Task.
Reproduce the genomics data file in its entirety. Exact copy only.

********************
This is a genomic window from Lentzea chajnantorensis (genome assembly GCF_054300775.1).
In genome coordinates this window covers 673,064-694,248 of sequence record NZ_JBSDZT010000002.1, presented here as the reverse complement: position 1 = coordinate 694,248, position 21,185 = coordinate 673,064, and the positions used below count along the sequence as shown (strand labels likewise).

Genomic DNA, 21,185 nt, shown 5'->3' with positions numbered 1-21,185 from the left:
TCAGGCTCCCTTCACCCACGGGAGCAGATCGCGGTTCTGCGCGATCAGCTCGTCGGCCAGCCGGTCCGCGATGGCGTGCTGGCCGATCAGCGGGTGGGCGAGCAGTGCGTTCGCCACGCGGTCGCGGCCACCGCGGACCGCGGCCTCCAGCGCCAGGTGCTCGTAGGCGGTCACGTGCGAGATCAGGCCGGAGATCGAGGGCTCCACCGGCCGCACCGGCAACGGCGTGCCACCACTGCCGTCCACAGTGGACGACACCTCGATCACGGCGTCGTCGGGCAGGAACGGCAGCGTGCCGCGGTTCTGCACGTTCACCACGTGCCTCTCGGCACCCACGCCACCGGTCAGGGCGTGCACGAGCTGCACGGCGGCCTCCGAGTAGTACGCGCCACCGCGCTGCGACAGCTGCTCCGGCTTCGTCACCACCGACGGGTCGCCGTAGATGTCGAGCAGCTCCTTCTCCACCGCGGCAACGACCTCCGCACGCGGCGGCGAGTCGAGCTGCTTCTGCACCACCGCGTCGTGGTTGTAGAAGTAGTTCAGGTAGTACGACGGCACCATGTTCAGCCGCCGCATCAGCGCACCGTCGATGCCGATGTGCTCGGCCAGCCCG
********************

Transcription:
This is a genomic window from Lentzea chajnantorensis (genome assembly GCF_054300775.1).
In genome coordinates this window covers 673,064-694,248 of sequence record NZ_JBSDZT010000002.1, presented here as the reverse complement: position 1 = coordinate 694,248, position 21,185 = coordinate 673,064, and the positions used below count along the sequence as shown (strand labels likewise).

Genomic DNA, 21,185 nt, shown 5'->3' with positions numbered 1-21,185 from the left:
TCAGGCTCCCTTCACCCACGGGAGCAGATCGCGGTTCTGCGCGATCAGCTCGTCGGCCAGCCGGTCCGCGATGGCGTGCTGGCCGATCAGCGGGTGGGCGAGCAGTGCGTTCGCCACGCGGTCGCGGCCACCGCGGACCGCGGCCTCCAGCGCCAGGTGCTCGTAGGCGGTCACGTGCGAGATCAGGCCGGAGATCGAGGGCTCCACCGGCCGCACCGGCAACGGCGTGCCACCACTGCCGTCCACAGTGGACGACACCTCGATCACGGCGTCGTCGGGCAGGAACGGCAGCGTGCCGCGGTTCTGCACGTTCACCACGTGCCTCTCGGCACCCACGCCACCGGTCAGGGCGTGCACGAGCTGCACGGCGGCCTCCGAGTAGTACGCGCCACCGCGCTGCGACAGCTGCTCCGGCTTCGTCACCACCGACGGGTCGCCGTAGATGTCGAGCAGCTCCTTCTCCACCGCGGCAACGACCTCCGCACGCGGCGGCGAGTCGAGCTGCTTCTGCACCACCGCGTCGTGGTTGTAGAAGTAGTTCAGGTAGTACGACGGCACCATGTTCAGCCGCCGCATCAGCGCACCGTCGATGCCGATGTGCTCGGCCAGCCCG